Technology & Culture

Sustainability In Focus

Seven years after Planet of the Vapes started banging on about vape waste, companies are beginning to come on board and address the sustainability of their operations

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In 2015, Planet of the Vapes asked how should the vape community respond to concerns over the disposal of unwanted lithium-ion batteries? A handful of companies have come on board with environmentally friendly approaches, finally it seems as though the industry as a whole is on the cusp of addressing sustainability.

The problem is simple: single use plastics and lithium-ion batteries are poisoning the planet.

Sky News recently commented on the scale of the problem: “Binned disposable vapes are estimated to account for around 10 tonnes of valuable lithium being sent to landfill each year - enough to make batteries for 1,200 electric cars.”

The news organisation quoted Professor Mark Miodownik: “We can't be throwing these materials away, it really is madness in a climate emergency. It's in your laptop, it's in your mobile phone, it's in electric cars. This is the material that we are absolutely relying on to shift away from fossil fuels and address climate issues.”

Sky was part of a joint investigation with the Daily Telegraph and the Bloomberg-funded, anti-vape Bureau of Investigative Journalism.

While many vendors now have collection points for old 18000-series vape batteries, and there are local facilities at the likes of supermarkets and recycling centres, the survey said that disposables are now driving ecig market growth.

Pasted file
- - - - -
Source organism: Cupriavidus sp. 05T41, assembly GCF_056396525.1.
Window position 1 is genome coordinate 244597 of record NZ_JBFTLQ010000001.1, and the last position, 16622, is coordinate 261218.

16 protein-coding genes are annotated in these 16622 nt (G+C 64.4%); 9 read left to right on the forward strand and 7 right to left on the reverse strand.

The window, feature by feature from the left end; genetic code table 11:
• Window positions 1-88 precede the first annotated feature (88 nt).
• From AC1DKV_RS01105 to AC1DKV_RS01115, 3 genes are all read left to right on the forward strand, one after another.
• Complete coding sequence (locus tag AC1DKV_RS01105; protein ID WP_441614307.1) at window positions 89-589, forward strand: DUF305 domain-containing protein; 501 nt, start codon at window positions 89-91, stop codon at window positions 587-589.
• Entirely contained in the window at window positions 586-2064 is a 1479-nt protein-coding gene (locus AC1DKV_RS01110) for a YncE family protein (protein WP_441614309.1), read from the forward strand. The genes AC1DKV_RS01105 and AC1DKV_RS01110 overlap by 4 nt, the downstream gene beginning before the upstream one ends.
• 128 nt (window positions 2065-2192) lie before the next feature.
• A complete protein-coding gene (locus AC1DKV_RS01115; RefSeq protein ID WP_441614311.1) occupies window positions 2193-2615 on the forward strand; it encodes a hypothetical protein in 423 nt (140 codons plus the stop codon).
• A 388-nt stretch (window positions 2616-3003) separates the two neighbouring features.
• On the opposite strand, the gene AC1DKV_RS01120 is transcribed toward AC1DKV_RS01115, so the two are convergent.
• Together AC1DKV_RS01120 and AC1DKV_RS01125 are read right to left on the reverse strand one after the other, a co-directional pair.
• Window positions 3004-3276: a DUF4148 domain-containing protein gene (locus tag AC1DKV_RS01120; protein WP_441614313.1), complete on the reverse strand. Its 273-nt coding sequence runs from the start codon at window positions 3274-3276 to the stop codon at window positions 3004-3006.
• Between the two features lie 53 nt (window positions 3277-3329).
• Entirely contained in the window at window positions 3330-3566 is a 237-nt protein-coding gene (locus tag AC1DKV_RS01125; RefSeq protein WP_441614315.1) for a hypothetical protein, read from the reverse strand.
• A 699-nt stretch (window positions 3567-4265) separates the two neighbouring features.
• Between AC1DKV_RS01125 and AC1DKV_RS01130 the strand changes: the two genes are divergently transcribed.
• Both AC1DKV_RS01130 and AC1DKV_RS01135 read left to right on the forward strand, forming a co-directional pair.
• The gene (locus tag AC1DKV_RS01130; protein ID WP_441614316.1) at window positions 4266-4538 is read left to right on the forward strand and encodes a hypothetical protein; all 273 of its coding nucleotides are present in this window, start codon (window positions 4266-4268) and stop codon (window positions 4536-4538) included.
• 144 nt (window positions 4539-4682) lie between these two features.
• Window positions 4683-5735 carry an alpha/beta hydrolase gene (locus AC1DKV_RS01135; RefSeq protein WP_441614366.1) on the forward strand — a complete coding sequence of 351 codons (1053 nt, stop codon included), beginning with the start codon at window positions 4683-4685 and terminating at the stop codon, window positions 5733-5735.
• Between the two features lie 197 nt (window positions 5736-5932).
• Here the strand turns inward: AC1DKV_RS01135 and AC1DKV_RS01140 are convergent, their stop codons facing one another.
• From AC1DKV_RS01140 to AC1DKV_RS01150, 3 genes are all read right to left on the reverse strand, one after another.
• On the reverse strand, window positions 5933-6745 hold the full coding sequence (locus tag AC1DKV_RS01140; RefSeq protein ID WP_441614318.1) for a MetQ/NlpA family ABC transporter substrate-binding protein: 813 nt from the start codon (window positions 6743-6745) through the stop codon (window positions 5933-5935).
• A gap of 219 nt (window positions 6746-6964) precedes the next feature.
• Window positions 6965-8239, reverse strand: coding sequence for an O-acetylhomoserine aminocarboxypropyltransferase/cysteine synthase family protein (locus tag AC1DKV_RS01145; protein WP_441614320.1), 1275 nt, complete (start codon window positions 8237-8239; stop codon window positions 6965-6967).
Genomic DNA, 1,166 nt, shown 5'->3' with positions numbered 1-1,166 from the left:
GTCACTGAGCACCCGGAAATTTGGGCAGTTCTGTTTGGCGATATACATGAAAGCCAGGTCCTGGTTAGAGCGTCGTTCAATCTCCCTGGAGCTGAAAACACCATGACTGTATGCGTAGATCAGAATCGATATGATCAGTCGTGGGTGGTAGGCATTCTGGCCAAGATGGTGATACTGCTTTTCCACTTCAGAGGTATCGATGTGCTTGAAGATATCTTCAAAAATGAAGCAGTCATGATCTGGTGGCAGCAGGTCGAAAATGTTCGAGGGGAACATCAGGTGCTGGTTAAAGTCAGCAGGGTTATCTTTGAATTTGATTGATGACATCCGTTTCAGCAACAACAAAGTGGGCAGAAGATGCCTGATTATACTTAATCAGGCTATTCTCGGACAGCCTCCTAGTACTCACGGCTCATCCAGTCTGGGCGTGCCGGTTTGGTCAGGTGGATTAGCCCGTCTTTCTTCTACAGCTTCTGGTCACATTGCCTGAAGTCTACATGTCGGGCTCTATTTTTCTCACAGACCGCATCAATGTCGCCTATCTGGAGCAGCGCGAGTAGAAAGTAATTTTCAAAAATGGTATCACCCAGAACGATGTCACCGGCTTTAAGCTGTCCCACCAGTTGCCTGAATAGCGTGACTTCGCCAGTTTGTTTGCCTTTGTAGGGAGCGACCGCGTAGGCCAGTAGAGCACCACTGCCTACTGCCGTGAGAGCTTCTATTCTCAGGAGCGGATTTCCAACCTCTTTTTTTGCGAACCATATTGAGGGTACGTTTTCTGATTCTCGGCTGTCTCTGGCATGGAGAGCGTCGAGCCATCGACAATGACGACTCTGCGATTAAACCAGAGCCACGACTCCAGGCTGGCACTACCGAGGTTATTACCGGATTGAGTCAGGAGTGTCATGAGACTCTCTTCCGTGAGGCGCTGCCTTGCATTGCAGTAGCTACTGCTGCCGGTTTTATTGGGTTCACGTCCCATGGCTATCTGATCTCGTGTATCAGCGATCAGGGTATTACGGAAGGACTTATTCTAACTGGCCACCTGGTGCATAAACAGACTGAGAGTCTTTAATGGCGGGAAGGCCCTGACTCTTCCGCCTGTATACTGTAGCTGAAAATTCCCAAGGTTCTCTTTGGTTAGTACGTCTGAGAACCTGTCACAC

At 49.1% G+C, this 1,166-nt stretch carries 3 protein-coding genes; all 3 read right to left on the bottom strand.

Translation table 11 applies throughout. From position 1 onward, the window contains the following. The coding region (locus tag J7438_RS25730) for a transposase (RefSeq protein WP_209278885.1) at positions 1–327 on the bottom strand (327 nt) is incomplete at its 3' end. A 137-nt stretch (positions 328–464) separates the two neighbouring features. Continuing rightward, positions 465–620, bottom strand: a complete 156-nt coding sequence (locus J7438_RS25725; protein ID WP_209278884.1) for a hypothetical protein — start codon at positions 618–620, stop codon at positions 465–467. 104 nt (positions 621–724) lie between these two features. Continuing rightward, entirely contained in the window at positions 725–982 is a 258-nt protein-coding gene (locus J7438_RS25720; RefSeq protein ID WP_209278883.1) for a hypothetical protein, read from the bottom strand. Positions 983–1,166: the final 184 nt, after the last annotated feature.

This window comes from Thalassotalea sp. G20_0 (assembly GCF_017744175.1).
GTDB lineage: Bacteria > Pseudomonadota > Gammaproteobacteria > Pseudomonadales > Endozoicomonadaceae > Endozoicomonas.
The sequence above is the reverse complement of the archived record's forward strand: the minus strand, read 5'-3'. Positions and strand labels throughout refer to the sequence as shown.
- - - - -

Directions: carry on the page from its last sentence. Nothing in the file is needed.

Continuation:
They found that more than half of all disposables are binned, either due to customers not knowing how to dispose of them wisely or the manufacturers not taking an active role in educating and processing.

Planet of the Vapes stopped hosting adverts for popular disposable brands due to the lack of manufacturer environmental responsibility.

Being packed full of energy, lithium-ion cells pose a huge risk if placed into the usual refuse chain - at any point they can start a fire or explode.

In 2015, Businesswaste’s Mark Hall told us: “It’s another challenge on top of the many challenges we already face. Users don’t know how to recycle their vaping waste, so it’s slipping through the net and ending up in general waste that’s destined for landfill, and that’s something we’re keen to avoid.”

The subject is finally being covered by retailer magazine Better Retailing. This month, it has given its readership a list of steps they can take in order to make their involvement in vape sales sustainable.

Their number one top tip was for vendors to work with responsible manufacturers who have already implemented a raft of common-sense solutions – such as Riot Labs.

Riot Labs recently launched Riot Bar, a carbon negative e-cigarette. Each device is made from bioplastics, which are 75% less carbon intensive and fully recyclable. All parts of the device can be recycled separately, including the battery, casing and mouthpiece.”

Then Better Retailing recommends encouraging customers to opt for closed pod and open systems over disposables and to buy bigger e-liquid bottles to cut back on plastic waste.

While Planet of the Vapes notes that the UK’s two trade bodies have made positive statements about sustainability, we have seen little to no real action from the overwhelming bulk of their respective memberships. Given the number of enemies that vape companies already have, adding the planet and vapers themselves to the list doesn’t seem wise – it’s time to act.


Dave Cross avatar

Dave Cross

Journalist at POTV
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Dave is a freelance writer; with articles on music, motorbikes, football, pop-science, vaping and tobacco harm reduction in Sounds, Melody Maker, UBG, AWoL, Bike, When Saturday Comes, Vape News Magazine, and syndicated across the Johnston Press group. He was published in an anthology of “Greatest Football Writing”, but still believes this was a mistake. Dave contributes sketches to comedy shows and used to co-host a radio sketch show. He’s worked with numerous vape companies to develop content for their websites.

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